I think it goes without saying that vampires will be charismatic and glamorous. This is partly following the Natural History model again, but it’s also based on the logic that if a vampire is picking someone out to make into another vampire, they’re more likely to choose someone they find attractive. This is partly because they’re going to be stuck with each other for centuries, but also because that attractiveness will make it much easier for them to hunt. Sex for a vampire is not about love (or even lust) it’s abut hunting. Although one must concede that vampires may also enjoy sensual pleasures.

In a similar way, one would expect vampires to also have qualities of intelligence, pragmatism and ruthlessness because these will also be qualities necessary for survival.

In terms of their social organisation, I suppose I would expect some sort of hierarchy, probably territorial in nature and probably also with a strong centralised authority. This model is adopted mostly from the Mafia, as described in The Godfather (The  films more than the book).

The reason for this structure more than any other is that it provides a secure basis for territorial control and also for maintaining secrecy. My assumption is that rivalry between vampires would be lethal and chaotic unless it was rigidly controlled, so one would expect a compex structure of convention and protocol in order to impose limits on the potential for conflict.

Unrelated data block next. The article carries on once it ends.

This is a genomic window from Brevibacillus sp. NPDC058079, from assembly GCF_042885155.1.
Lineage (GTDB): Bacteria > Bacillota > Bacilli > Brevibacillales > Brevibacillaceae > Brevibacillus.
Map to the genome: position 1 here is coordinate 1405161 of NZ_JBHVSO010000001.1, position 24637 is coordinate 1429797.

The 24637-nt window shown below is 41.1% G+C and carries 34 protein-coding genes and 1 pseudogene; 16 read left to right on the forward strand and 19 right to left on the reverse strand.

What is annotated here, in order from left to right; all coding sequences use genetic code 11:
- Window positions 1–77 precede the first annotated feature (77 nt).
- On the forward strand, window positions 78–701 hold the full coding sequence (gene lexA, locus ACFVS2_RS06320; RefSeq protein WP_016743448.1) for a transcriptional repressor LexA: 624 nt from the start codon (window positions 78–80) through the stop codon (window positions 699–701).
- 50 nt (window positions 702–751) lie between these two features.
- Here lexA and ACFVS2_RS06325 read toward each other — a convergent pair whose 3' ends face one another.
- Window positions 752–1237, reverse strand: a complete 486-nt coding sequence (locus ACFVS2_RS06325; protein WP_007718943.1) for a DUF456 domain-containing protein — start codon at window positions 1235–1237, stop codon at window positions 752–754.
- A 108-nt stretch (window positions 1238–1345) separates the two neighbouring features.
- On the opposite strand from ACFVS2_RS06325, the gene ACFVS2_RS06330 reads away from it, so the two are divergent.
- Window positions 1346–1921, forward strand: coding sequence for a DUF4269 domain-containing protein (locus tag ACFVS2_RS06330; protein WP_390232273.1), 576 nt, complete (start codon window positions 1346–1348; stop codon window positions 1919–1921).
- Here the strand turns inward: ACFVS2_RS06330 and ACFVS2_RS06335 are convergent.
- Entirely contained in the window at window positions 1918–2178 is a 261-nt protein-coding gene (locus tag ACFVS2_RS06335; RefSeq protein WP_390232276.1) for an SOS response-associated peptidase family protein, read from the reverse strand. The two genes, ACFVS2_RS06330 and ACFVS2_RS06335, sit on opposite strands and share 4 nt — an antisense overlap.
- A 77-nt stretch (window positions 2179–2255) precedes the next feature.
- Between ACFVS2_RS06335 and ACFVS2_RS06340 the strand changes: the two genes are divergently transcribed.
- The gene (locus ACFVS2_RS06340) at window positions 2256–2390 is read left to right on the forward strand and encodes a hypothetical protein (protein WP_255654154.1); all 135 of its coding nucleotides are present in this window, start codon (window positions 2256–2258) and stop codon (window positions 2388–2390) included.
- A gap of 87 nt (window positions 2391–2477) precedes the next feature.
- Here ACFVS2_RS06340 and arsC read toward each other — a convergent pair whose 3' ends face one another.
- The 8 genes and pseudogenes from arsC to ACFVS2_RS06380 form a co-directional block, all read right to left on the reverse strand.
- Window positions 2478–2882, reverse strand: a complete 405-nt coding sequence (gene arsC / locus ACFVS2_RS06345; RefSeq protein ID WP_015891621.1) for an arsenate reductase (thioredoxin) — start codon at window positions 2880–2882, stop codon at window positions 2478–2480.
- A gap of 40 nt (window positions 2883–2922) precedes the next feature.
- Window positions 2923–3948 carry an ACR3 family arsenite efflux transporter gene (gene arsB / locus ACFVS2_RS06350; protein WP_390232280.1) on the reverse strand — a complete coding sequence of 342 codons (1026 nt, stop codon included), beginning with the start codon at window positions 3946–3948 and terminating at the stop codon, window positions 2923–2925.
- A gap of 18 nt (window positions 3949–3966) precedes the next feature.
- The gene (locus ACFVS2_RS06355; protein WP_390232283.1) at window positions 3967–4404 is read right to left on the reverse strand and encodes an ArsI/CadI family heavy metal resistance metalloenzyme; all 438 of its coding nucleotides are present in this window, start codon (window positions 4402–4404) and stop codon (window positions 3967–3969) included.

Of course, one would also assume extensive infiltration of human institutions by the vampire community, or at least by agents acting on their behalf, and this too is drawn from The Godfather model.

Personally I think this makes for a coherent and (within limits) credible basis for vampire fiction. I don’t claim that it is the only viable model, and I do not claim that my thinking is entirely original. Aficionados of the genre will notice similarities to the work of a variety of novelists and film makers. (None of us works in a vaccuum.’The immature artist plagiarises, the mature artist steals’ – F Scott Fitzgerald). All I can really say is that the ultimate synthesis is mine.